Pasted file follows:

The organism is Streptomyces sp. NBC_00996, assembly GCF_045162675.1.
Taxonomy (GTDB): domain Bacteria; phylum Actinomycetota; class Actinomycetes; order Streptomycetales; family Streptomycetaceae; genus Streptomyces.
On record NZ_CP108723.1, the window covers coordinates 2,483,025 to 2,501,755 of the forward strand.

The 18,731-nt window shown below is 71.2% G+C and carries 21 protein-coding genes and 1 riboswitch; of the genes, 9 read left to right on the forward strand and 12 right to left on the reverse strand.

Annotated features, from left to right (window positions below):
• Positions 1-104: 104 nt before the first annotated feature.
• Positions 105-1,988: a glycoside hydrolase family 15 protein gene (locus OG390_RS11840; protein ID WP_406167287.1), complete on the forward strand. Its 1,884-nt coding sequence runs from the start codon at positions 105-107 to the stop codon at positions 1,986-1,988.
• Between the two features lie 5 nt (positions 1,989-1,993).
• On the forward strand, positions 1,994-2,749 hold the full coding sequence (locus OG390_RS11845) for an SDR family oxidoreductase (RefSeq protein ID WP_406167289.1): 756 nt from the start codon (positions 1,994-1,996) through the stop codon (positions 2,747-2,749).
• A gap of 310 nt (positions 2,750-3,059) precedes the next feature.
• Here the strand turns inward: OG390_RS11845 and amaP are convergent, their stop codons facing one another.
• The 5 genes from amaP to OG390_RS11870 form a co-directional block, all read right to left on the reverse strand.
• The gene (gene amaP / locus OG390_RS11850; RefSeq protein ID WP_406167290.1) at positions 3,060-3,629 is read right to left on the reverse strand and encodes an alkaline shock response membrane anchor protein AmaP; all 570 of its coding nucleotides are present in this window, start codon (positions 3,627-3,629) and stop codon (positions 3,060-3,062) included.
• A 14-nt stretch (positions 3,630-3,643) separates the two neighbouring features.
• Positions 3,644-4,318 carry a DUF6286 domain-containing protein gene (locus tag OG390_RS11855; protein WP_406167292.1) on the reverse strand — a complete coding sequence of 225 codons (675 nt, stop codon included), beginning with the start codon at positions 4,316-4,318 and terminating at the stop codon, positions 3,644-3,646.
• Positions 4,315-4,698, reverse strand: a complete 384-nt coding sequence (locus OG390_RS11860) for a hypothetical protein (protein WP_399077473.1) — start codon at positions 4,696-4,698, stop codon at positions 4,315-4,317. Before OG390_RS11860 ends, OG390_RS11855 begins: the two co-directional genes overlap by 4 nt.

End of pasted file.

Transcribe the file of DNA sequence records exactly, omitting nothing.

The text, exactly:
The organism is Streptomyces sp. NBC_00996, assembly GCF_045162675.1.
Taxonomy (GTDB): domain Bacteria; phylum Actinomycetota; class Actinomycetes; order Streptomycetales; family Streptomycetaceae; genus Streptomyces.
On record NZ_CP108723.1, the window covers coordinates 2,483,025 to 2,501,755 of the forward strand.

The 18,731-nt window shown below is 71.2% G+C and carries 21 protein-coding genes and 1 riboswitch; of the genes, 9 read left to right on the forward strand and 12 right to left on the reverse strand.

Annotated features, from left to right (window positions below):
• Positions 1-104: 104 nt before the first annotated feature.
• Positions 105-1,988: a glycoside hydrolase family 15 protein gene (locus OG390_RS11840; protein ID WP_406167287.1), complete on the forward strand. Its 1,884-nt coding sequence runs from the start codon at positions 105-107 to the stop codon at positions 1,986-1,988.
• Between the two features lie 5 nt (positions 1,989-1,993).
• On the forward strand, positions 1,994-2,749 hold the full coding sequence (locus OG390_RS11845) for an SDR family oxidoreductase (RefSeq protein ID WP_406167289.1): 756 nt from the start codon (positions 1,994-1,996) through the stop codon (positions 2,747-2,749).
• A gap of 310 nt (positions 2,750-3,059) precedes the next feature.
• Here the strand turns inward: OG390_RS11845 and amaP are convergent, their stop codons facing one another.
• The 5 genes from amaP to OG390_RS11870 form a co-directional block, all read right to left on the reverse strand.
• The gene (gene amaP / locus OG390_RS11850; RefSeq protein ID WP_406167290.1) at positions 3,060-3,629 is read right to left on the reverse strand and encodes an alkaline shock response membrane anchor protein AmaP; all 570 of its coding nucleotides are present in this window, start codon (positions 3,627-3,629) and stop codon (positions 3,060-3,062) included.
• A 14-nt stretch (positions 3,630-3,643) separates the two neighbouring features.
• Positions 3,644-4,318 carry a DUF6286 domain-containing protein gene (locus tag OG390_RS11855; protein WP_406167292.1) on the reverse strand — a complete coding sequence of 225 codons (675 nt, stop codon included), beginning with the start codon at positions 4,316-4,318 and terminating at the stop codon, positions 3,644-3,646.
• Positions 4,315-4,698, reverse strand: a complete 384-nt coding sequence (locus OG390_RS11860) for a hypothetical protein (protein WP_399077473.1) — start codon at positions 4,696-4,698, stop codon at positions 4,315-4,317. Before OG390_RS11860 ends, OG390_RS11855 begins: the two co-directional genes overlap by 4 nt.